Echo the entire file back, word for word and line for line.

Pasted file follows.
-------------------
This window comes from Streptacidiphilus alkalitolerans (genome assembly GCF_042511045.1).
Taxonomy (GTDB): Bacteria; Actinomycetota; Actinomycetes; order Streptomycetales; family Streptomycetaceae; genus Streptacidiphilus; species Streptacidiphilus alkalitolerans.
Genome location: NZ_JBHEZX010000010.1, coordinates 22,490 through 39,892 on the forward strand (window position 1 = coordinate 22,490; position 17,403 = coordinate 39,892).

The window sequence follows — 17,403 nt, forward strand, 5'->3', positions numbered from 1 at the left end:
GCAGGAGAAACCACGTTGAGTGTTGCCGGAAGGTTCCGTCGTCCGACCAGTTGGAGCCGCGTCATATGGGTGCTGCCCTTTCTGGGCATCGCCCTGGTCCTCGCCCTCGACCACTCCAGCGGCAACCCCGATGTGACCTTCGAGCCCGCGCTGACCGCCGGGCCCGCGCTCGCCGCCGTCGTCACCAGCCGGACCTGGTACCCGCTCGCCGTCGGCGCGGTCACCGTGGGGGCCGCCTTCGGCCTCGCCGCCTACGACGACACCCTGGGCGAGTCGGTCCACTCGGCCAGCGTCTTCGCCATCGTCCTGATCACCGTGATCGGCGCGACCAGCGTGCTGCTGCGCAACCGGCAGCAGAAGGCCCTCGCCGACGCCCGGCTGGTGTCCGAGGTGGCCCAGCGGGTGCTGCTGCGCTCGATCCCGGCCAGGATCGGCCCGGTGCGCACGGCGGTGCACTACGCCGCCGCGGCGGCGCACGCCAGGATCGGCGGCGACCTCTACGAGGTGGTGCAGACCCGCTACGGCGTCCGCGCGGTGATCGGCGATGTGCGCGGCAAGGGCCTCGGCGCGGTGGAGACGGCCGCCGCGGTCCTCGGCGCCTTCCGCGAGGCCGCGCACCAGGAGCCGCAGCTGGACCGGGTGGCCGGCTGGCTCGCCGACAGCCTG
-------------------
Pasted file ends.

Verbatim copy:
This window comes from Streptacidiphilus alkalitolerans (genome assembly GCF_042511045.1).
Taxonomy (GTDB): Bacteria; Actinomycetota; Actinomycetes; order Streptomycetales; family Streptomycetaceae; genus Streptacidiphilus; species Streptacidiphilus alkalitolerans.
Genome location: NZ_JBHEZX010000010.1, coordinates 22,490 through 39,892 on the forward strand (window position 1 = coordinate 22,490; position 17,403 = coordinate 39,892).

The window sequence follows — 17,403 nt, forward strand, 5'->3', positions numbered from 1 at the left end:
GCAGGAGAAACCACGTTGAGTGTTGCCGGAAGGTTCCGTCGTCCGACCAGTTGGAGCCGCGTCATATGGGTGCTGCCCTTTCTGGGCATCGCCCTGGTCCTCGCCCTCGACCACTCCAGCGGCAACCCCGATGTGACCTTCGAGCCCGCGCTGACCGCCGGGCCCGCGCTCGCCGCCGTCGTCACCAGCCGGACCTGGTACCCGCTCGCCGTCGGCGCGGTCACCGTGGGGGCCGCCTTCGGCCTCGCCGCCTACGACGACACCCTGGGCGAGTCGGTCCACTCGGCCAGCGTCTTCGCCATCGTCCTGATCACCGTGATCGGCGCGACCAGCGTGCTGCTGCGCAACCGGCAGCAGAAGGCCCTCGCCGACGCCCGGCTGGTGTCCGAGGTGGCCCAGCGGGTGCTGCTGCGCTCGATCCCGGCCAGGATCGGCCCGGTGCGCACGGCGGTGCACTACGCCGCCGCGGCGGCGCACGCCAGGATCGGCGGCGACCTCTACGAGGTGGTGCAGACCCGCTACGGCGTCCGCGCGGTGATCGGCGATGTGCGCGGCAAGGGCCTCGGCGCGGTGGAGACGGCCGCCGCGGTCCTCGGCGCCTTCCGCGAGGCCGCGCACCAGGAGCCGCAGCTGGACCGGGTGGCCGGCTGGCTCGCCGACAGCCTG